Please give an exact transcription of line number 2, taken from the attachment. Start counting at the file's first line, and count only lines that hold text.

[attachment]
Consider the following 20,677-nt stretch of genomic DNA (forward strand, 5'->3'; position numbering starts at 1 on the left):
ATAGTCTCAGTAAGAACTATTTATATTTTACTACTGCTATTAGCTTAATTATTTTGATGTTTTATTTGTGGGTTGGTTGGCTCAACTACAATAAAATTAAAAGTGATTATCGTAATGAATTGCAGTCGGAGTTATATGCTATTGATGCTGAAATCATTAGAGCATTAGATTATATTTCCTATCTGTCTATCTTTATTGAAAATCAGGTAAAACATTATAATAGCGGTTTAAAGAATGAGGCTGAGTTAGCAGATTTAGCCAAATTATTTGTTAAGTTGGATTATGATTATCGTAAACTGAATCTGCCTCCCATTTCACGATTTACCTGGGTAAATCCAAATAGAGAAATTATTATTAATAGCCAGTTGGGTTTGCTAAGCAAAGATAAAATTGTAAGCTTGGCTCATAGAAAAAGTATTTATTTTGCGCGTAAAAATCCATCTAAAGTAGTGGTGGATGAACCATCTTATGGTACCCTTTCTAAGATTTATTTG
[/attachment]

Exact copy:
ATAGTCTCAGTAAGAACTATTTATATTTTACTACTGCTATTAGCTTAATTATTTTGATGTTTTATTTGTGGGTTGGTTGGCTCAACTACAATAAAATTAAAAGTGATTATCGTAATGAATTGCAGTCGGAGTTATATGCTATTGATGCTGAAATCATTAGAGCATTAGATTATATTTCCTATCTGTCTATCTTTATTGAAAATCAGGTAAAACATTATAATAGCGGTTTAAAGAATGAGGCTGAGTTAGCAGATTTAGCCAAATTATTTGTTAAGTTGGATTATGATTATCGTAAACTGAATCTGCCTCCCATTTCACGATTTACCTGGGTAAATCCAAATAGAGAAATTATTATTAATAGCCAGTTGGGTTTGCTAAGCAAAGATAAAATTGTAAGCTTGGCTCATAGAAAAAGTATTTATTTTGCGCGTAAAAATCCATCTAAAGTAGTGGTGGATGAACCATCTTATGGTACCCTTTCTAAGATTTATTTG